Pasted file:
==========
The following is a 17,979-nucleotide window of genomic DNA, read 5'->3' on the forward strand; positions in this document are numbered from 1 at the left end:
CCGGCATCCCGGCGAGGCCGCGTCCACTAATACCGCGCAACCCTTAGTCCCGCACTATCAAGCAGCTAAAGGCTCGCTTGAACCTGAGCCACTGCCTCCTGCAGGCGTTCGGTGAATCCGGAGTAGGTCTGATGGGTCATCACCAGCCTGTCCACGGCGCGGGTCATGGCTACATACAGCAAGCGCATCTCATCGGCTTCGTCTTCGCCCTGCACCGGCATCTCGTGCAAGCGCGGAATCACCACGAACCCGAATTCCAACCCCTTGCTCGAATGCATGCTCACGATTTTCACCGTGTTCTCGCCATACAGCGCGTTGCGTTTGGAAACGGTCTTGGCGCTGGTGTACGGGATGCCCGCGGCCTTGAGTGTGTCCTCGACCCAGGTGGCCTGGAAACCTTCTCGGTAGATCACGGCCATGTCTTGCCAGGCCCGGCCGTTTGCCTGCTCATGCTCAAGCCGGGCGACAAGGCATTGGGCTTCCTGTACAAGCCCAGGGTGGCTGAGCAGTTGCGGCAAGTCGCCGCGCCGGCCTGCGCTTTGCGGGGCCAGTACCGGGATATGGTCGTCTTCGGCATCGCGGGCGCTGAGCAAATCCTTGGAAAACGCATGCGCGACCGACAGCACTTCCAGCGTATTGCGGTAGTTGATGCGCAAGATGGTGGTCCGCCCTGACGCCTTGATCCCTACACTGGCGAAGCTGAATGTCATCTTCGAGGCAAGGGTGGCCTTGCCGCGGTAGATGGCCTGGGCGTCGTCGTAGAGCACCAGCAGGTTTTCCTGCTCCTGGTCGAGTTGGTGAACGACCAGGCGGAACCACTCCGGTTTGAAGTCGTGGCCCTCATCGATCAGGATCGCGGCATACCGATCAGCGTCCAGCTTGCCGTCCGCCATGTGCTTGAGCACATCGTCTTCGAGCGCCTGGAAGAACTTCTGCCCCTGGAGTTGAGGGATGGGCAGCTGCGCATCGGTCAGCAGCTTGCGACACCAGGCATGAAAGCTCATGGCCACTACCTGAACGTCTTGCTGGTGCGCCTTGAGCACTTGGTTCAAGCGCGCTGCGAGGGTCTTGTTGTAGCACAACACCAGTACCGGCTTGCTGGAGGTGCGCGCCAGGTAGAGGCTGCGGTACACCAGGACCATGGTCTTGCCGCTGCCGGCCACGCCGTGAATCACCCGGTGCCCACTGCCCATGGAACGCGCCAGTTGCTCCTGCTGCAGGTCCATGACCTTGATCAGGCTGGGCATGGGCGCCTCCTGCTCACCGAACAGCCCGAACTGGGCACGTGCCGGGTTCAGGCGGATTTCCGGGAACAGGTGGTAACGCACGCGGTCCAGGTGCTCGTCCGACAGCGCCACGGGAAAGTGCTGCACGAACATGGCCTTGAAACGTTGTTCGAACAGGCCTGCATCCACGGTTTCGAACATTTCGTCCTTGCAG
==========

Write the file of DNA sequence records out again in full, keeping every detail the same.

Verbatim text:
The following is a 17,979-nucleotide window of genomic DNA, read 5'->3' on the forward strand; positions in this document are numbered from 1 at the left end:
CCGGCATCCCGGCGAGGCCGCGTCCACTAATACCGCGCAACCCTTAGTCCCGCACTATCAAGCAGCTAAAGGCTCGCTTGAACCTGAGCCACTGCCTCCTGCAGGCGTTCGGTGAATCCGGAGTAGGTCTGATGGGTCATCACCAGCCTGTCCACGGCGCGGGTCATGGCTACATACAGCAAGCGCATCTCATCGGCTTCGTCTTCGCCCTGCACCGGCATCTCGTGCAAGCGCGGAATCACCACGAACCCGAATTCCAACCCCTTGCTCGAATGCATGCTCACGATTTTCACCGTGTTCTCGCCATACAGCGCGTTGCGTTTGGAAACGGTCTTGGCGCTGGTGTACGGGATGCCCGCGGCCTTGAGTGTGTCCTCGACCCAGGTGGCCTGGAAACCTTCTCGGTAGATCACGGCCATGTCTTGCCAGGCCCGGCCGTTTGCCTGCTCATGCTCAAGCCGGGCGACAAGGCATTGGGCTTCCTGTACAAGCCCAGGGTGGCTGAGCAGTTGCGGCAAGTCGCCGCGCCGGCCTGCGCTTTGCGGGGCCAGTACCGGGATATGGTCGTCTTCGGCATCGCGGGCGCTGAGCAAATCCTTGGAAAACGCATGCGCGACCGACAGCACTTCCAGCGTATTGCGGTAGTTGATGCGCAAGATGGTGGTCCGCCCTGACGCCTTGATCCCTACACTGGCGAAGCTGAATGTCATCTTCGAGGCAAGGGTGGCCTTGCCGCGGTAGATGGCCTGGGCGTCGTCGTAGAGCACCAGCAGGTTTTCCTGCTCCTGGTCGAGTTGGTGAACGACCAGGCGGAACCACTCCGGTTTGAAGTCGTGGCCCTCATCGATCAGGATCGCGGCATACCGATCAGCGTCCAGCTTGCCGTCCGCCATGTGCTTGAGCACATCGTCTTCGAGCGCCTGGAAGAACTTCTGCCCCTGGAGTTGAGGGATGGGCAGCTGCGCATCGGTCAGCAGCTTGCGACACCAGGCATGAAAGCTCATGGCCACTACCTGAACGTCTTGCTGGTGCGCCTTGAGCACTTGGTTCAAGCGCGCTGCGAGGGTCTTGTTGTAGCACAACACCAGTACCGGCTTGCTGGAGGTGCGCGCCAGGTAGAGGCTGCGGTACACCAGGACCATGGTCTTGCCGCTGCCGGCCACGCCGTGAATCACCCGGTGCCCACTGCCCATGGAACGCGCCAGTTGCTCCTGCTGCAGGTCCATGACCTTGATCAGGCTGGGCATGGGCGCCTCCTGCTCACCGAACAGCCCGAACTGGGCACGTGCCGGGTTCAGGCGGATTTCCGGGAACAGGTGGTAACGCACGCGGTCCAGGTGCTCGTCCGACAGCGCCACGGGAAAGTGCTGCACGAACATGGCCTTGAAACGTTGTTCGAACAGGCCTGCATCCACGGTTTCGAACATTTCGTCCTTGCAG